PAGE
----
Theorem 3.1 Let C be a nonempty closed convex subset of a real Hilbert space H. Letf:CHbe a λ-contraction, and let{ S n }be a sequence of nonexpansive mappings from C into itself. Let S be a nonexpansive mapping from C into itself such that lim n S n x=Sxfor allxC. LetT= { T n } n = 1 be a sequence of uniformly continuous nearly nonexpansive mappings from C into itself with sequence{ a n }such thatF(T). Let T be a mapping from C into itself defined byTx= lim n T n xfor allxC. Suppose thatF(T)= n = 1 F( T n ). For arbitrary x 1 C, consider the sequence{ x n }generated by the following iterative process:

{ x 1 C , y n = ( 1 β n ) x n + β n S n x n , x n + 1 = P C [ α n f ( x n ) + i = 1 n ( α i 1 α i ) T i y n ]
(3.1)

for allnN, where α 0 =1, { α n }is a strictly decreasing sequence in(0,1)and{ β n }is a sequence in(0,1)satisfying the conditions:

  1. (i)

    lim n α n =0, n = 1 α n =;

  2. (ii)

    n = 1 ( α n 1 α n )<, n = 1 | β n 1 β n |< and lim n β n α n =τ(0,);

  3. (iii)

    lim n ( ( α n 1 α n ) + | β n β n 1 | ) α n β n =0;

  4. (iv)

    there exists a constant N>0 such that 1 α n | 1 β n 1 β n 1 |N;

  5. (v)

    lim n γ n β n =0, where γ n := i = 1 n ( α i 1 α i ) a i , and either n = 1 S n + 1 S n , B < or lim n S n + 1 S n , B α n =0 for each BB(C).

Then the sequence{ x n }converges strongly to a point x n = 1 F( T n ), which is the unique solution of the followingvariational inequality:

1 τ ( I f ) x + ( I S ) x , x x 0for allx n = 1 F( T n ).
(3.2)

Proof It was proved in [17] that variational inequality problem (3.2) has the unique solution. Letp n = 1 F( T n ). We now break the proof into the following steps.

Step 1. { x n } is bounded.

From (3.1), we have

y n p = ( 1 β n ) x n + β n S n x n p ( 1 β n ) x n p + β n ( S n x n S n p + S n p p ) x n p + β n S n p p .

It follows that

x n + 1 p = P C [ α n f ( x n ) + i = 1 n ( α i 1 α i ) T i y n ] P C ( p ) α n f ( x n ) + i = 1 n ( α i 1 α i ) T i y n p = α n ( f ( x n ) p ) + i = 1 n ( α i 1 α i ) ( T i y n p ) α n ( f ( x n ) f ( p ) + f ( p ) p ) + i = 1 n ( α i 1 α i ) T i y n T i p α n λ x n p + α n f ( p ) p + i = 1 n ( α i 1 α i ) ( y n p + a i ) α n λ x n p + α n f ( p ) p + ( 1 α n ) ( x n p + β n S n p p ) + γ n [ 1 α n ( 1 λ ) ] x n p + α n f ( p ) p + β n S n p p + γ n .

Note that lim n β n α n =τ(0,) and lim n γ n β n =0, so there exists a constant K>0 such that

α n f ( p ) p + β n S n p p + γ n α n Kfor all nN.

Thus, we have

x n + 1 p ( 1 α n ( 1 λ ) ) x n p + α n K max { x n p , K 1 λ } for all  n N .

Hence { x n } is bounded. So, {f( x n )}, { y n }, { T i x n } and { T i y n } are bounded.

Step 2. x n + 1 x n 0 as n.

Set u n := α n f( x n )+ i = 1 n ( α i 1 α i ) T i y n for all nN. Set M:= sup n > 1 {f( x n 1 )+ T n y n 1 + S n 1 x n 1 + x n 1 }. From (3.1) we have

x n + 1 x n = P C ( u n ) P C ( u n 1 ) u n u n 1 = α n ( f ( x n ) f ( x n 1 ) ) + ( α n α n 1 ) f ( x n 1 ) + i = 1 n ( α i 1 α i ) ( T i y n T i y n 1 ) + ( α n 1 α n ) T n y n 1 α n f ( x n ) f ( x n 1 ) + i = 1 n ( α i 1 α i ) ( y n y n 1 + a i ) + ( α n 1 α n ) ( f ( x n 1 ) + T n y n 1 ) α n λ x n x n 1 + i = 1 n ( α i 1 α i ) y n y n 1 + ( α n 1 α n ) ( f ( x n 1 ) + T n y n 1 ) + γ n α n λ x n x n 1 + ( 1 α n ) y n y n 1 + ( α n 1 α n ) M + γ n .
(3.3)

Set B:={ x n }. Now, from (3.1) we have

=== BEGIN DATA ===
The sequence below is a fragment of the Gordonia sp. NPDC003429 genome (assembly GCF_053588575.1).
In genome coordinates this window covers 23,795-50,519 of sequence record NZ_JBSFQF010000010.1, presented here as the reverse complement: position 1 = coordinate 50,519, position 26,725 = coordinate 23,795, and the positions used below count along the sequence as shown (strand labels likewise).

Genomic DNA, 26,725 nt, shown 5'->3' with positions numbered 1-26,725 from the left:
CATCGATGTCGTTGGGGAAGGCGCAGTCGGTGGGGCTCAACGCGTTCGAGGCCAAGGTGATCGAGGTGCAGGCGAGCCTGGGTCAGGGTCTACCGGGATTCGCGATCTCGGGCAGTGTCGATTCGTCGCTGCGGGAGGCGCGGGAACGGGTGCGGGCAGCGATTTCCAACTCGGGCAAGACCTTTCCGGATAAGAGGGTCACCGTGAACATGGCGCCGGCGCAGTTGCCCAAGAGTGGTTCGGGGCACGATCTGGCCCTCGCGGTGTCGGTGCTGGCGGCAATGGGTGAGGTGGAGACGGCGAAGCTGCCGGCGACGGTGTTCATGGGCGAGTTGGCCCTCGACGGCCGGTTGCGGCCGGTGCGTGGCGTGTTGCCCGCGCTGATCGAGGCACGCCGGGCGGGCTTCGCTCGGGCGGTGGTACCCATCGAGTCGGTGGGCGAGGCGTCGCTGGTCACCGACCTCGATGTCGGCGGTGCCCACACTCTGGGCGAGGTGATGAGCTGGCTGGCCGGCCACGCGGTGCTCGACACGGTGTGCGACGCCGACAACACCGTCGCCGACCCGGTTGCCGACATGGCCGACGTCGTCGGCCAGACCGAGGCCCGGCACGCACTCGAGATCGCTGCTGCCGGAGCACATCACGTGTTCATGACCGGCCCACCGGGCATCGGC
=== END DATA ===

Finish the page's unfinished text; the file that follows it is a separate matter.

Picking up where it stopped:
y n y n 1 = ( ( 1 β n ) x n + β n S n x n ) ( ( 1 β n 1 ) x n 1 + β n 1 S n 1 x n 1 ) = ( 1 β n ) ( x n x n 1 ) + ( β n 1 β n ) x n 1 + β n ( S n x n S n x n 1 ) + β n ( S n x n 1 S n 1 x n 1 ) + ( β n β n 1 ) S n 1 x n 1 ( 1 β n ) ( x n x n 1 ) + ( β n 1 β n ) x n 1 + β n ( S n x n S n x n 1 ) + ( β n β n 1 ) S n 1 x n 1 + β n S n S n 1 , B x n x n 1 + | β n β n 1 | M + β n S n S n 1 , B .
(3.4)

Now, using (3.4) in (3.3), we obtain that

x n + 1 x n u n u n 1 α n λ x n x n 1 + ( 1 α n ) [ x n x n 1 + | β n β n 1 | M + β n S n S n 1 , B ] + ( α n 1 α n ) M + γ n ( 1 α n ( 1 λ ) ) x n x n 1 + M [ ( α n 1 α n ) + | β n β n 1 | ] + ( 1 α n ) β n S n S n 1 , B + γ n ( 1 α n ( 1 λ ) ) x n x n 1 + M [ ( α n 1 α n ) + | β n β n 1 | ] + β n S n S n 1 , B + γ n .
(3.5)

Thus, by using conditions (i), (v), n = 1 ( α n 1 α n )<, n = 1 | β n 1 β n |< and applying Lemma 2.4, we conclude that

lim n x n + 1 x n =0.
(3.6)

Step 3. We claim lim n x n T i x n =0 for all iN.

Since T i x n C for all iN and i = 1 n ( α i 1 α i )+ α n =1, we get

i = 1 n ( α i 1 α i ) T i x n + α n zCfor all zC.

Noticing x n + 1 = P C ( u n ) and fixing z n = 1 F( T n ), from (3.1) we have

i = 1 n ( α i 1 α i ) ( x n T i x n ) = P C ( u n ) + ( 1 α n ) x n ( i = 1 n ( α i 1 α i ) T i x n + α n z ) + α n z x n + 1 = P C ( u n ) P C ( i = 1 n ( α i 1 α i ) T i x n + α n z ) + ( 1 α n ) ( x n x n + 1 ) + α n ( z x n + 1 ) .

Hence,

i = 1 n ( α i 1 α i ) x n T i x n , x n p = P C ( u n ) P C ( i = 1 n ( α i 1 α i ) T i x n + α n z ) , x n p + ( 1 α n ) ( x n x n + 1 ) , x n p + α n z x n + 1 , x n p u n i = 1 n ( α i 1 α i ) T i x n α n z x n p + ( 1 α n ) x n x n + 1 x n p + α n z x n + 1 x n p = α n ( f ( x n ) z ) + i = 1 n ( α i 1 α i ) ( T i y n T i x n ) x n p + ( 1 α n ) x n x n + 1 x n p + α n z x n + 1 x n p α n f ( x n ) z x n p + i = 1 n ( α i 1 α i ) ( y n x n + a i ) x n p + ( 1 α n ) x n x n + 1 x n p + α n z x n + 1 x n p α n f ( x n ) z x n p + ( 1 α n ) y n x n x n p + ( 1 α n ) x n x n + 1 x n p + α n z x n + 1 x n p + γ n x n p α n f ( x n ) z x n p + ( 1 α n ) β n S n x n x n x n p + ( 1 α n ) x n x n + 1 x n p + α n z x n + 1 x n p + γ n R ( 2 α n + β n ) M + ( 1 α n ) x n x n + 1 R + γ n R ,